Marlins expected to bring in a new manager this winter

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From Barry Jackson of the Miami Herald

Though owner Jeffrey Loria is always capable of changing his mind, the Marlins are operating under the belief there will be a new manager next season, with Dan Jennings returning to the front office, according to team sources.

An interesting followup in that column: Laurence Leavy, better known as Marlins Man, spoke to Jennings directly and came away with the impression that he will not be back in the dugout next year.

So this will be the 16th managerial change in the 22-year history of the Marlins franchise …

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Jackson suggests Bud Black, Ron Gardenhire, and Dusty Baker as possibilities if the Fish want to bring in someone with experience. Or perhaps owner Jeffrey Loria will make another pass at Mike Lowell.

Red Sox employees “livid” over team pay cut plan

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Even Drellich of The Athletic reports that the Boston Red Sox are cutting the pay of team employees. Those cuts, which began to be communicated last night, apply to all employees making $50,000 or more. They are tiered cuts, with people making $50-99,000 seeing salary cut by 20%, those making $100k-$499,000 seeing $25% cuts and those making $500,000 or more getting 30% cuts.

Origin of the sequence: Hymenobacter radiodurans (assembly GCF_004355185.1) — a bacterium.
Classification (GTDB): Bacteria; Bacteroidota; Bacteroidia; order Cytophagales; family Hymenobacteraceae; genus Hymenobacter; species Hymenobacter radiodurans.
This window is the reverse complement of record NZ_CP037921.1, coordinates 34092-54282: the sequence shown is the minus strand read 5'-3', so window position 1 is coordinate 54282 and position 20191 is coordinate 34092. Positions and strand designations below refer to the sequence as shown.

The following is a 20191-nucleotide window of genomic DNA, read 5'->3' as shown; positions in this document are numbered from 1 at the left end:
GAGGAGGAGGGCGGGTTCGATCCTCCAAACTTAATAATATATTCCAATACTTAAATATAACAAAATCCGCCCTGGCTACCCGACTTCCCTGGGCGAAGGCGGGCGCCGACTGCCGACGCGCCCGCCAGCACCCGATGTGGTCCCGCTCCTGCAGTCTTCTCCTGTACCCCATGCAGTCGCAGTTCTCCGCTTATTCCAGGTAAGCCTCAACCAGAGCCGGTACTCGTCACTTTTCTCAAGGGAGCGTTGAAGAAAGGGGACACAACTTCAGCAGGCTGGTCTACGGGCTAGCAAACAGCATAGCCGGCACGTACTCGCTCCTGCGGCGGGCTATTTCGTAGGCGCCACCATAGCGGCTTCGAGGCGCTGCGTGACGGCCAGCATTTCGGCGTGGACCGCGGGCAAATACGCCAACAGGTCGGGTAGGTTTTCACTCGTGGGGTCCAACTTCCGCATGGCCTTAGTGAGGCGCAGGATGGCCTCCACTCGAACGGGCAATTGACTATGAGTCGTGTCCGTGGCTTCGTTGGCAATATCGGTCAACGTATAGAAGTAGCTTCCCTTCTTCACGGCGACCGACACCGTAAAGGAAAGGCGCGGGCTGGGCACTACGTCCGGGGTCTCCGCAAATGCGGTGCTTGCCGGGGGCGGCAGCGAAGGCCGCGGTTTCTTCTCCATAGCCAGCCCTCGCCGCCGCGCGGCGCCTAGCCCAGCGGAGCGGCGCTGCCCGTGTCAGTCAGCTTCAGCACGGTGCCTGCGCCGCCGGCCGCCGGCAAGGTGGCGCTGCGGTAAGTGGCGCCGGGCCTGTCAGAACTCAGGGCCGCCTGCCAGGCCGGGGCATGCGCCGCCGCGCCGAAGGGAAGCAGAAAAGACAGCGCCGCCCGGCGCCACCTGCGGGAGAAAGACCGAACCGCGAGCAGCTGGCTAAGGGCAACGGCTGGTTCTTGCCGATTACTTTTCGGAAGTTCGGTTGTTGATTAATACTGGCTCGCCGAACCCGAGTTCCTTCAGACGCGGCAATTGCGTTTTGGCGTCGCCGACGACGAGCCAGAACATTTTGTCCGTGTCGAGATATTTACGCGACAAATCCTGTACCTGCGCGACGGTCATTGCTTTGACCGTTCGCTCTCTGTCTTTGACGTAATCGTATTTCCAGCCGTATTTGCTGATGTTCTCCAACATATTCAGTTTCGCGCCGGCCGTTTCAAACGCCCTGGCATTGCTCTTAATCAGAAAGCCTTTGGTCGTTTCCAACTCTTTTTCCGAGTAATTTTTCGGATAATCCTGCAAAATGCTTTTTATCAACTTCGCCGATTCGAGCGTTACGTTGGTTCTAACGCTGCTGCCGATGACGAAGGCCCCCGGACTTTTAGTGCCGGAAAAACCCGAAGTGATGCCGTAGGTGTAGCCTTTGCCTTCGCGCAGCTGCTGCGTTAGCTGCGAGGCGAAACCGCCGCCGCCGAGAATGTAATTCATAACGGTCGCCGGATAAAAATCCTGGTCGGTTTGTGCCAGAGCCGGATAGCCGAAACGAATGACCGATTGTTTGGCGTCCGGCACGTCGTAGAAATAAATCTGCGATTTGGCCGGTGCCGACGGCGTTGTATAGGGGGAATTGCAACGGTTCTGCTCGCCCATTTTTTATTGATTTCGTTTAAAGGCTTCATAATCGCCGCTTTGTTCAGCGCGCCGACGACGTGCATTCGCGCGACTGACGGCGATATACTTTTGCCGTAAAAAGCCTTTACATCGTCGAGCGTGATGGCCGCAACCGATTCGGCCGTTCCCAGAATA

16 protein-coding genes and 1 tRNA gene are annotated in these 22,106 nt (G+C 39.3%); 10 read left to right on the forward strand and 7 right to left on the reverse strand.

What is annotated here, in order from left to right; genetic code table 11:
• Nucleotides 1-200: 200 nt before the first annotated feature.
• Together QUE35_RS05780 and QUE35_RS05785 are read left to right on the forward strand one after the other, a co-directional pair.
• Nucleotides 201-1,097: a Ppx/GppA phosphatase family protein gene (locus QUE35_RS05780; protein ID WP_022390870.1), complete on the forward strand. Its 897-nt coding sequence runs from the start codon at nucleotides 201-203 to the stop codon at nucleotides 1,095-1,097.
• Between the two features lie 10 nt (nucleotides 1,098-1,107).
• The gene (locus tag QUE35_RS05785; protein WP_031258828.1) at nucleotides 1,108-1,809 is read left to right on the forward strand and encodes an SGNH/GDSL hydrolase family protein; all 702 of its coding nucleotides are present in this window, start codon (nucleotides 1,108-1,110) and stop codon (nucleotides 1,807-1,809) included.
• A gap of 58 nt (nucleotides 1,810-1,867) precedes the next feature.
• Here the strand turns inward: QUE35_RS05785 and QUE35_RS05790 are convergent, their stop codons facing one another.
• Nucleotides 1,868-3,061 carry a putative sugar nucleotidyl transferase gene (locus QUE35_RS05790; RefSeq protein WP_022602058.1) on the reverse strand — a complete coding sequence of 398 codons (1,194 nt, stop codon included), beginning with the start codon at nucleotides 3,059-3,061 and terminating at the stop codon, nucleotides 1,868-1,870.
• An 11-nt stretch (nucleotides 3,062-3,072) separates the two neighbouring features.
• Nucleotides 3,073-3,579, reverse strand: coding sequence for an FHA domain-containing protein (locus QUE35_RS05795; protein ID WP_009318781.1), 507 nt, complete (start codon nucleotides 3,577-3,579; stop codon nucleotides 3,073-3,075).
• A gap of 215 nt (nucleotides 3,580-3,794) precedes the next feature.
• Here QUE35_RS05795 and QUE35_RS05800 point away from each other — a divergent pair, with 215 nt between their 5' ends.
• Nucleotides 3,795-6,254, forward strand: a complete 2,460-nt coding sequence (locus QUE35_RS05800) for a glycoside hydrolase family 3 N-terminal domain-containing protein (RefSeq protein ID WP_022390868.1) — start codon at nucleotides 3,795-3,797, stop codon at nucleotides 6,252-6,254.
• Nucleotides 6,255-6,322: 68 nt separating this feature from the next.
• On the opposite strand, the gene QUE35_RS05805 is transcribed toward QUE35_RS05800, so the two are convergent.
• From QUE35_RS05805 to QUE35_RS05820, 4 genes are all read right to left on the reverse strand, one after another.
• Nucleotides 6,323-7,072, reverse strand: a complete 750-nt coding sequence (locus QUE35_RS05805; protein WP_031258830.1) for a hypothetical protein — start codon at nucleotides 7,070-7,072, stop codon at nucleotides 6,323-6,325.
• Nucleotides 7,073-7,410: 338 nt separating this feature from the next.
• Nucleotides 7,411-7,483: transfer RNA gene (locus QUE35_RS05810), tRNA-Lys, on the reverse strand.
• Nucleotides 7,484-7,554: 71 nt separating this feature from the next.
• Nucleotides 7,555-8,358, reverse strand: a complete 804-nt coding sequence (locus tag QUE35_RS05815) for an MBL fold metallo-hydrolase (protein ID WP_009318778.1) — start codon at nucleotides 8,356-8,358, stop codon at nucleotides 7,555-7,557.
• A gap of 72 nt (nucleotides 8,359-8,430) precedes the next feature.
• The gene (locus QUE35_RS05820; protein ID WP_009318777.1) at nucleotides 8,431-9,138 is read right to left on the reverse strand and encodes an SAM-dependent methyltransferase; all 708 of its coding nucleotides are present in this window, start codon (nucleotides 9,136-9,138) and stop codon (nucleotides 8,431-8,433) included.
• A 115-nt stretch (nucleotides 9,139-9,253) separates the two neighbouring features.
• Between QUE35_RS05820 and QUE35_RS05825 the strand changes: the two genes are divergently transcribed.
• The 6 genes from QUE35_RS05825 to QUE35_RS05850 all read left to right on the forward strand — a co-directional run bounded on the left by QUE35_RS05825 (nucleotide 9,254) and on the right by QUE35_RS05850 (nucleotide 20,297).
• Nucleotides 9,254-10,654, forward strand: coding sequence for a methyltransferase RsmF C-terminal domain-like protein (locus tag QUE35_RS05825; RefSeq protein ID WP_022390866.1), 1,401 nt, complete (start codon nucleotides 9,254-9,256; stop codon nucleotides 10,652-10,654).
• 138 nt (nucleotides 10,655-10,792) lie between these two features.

Drellich reported that a Red Sox employee told him that “people are livid” over the fact that those making $100K are being treated the same way as those making $500K. And, yes, that does seem to be a pretty wide spread for similar pay cuts. One would think that a team with as many analytically-oriented people on staff could perhaps break things down a bit more granularly.

Notable in all of this that the same folks who own the Red Sox — Fenway Sports Group — own Liverpool FC of the English Premier League, and that just last month Liverpool’s pay cut/employee furlough policies proved so unpopular that they led to a backlash and a subsequent reversal by the club. That came after intense criticism from Liverpool fan groups and local politicians. Sox owner John Henry must be confident that no such backlash will happen in Boston.

As we noted yesterday, The Kansas City Royals, who are not as financially successful as the Boston Red Sox, have not furloughed employees or cut pay as a result of baseball’s shutdown in the wake of the COVID-19 pandemic. Perhaps someone in Boston could call the Royals and ask them how they managed that.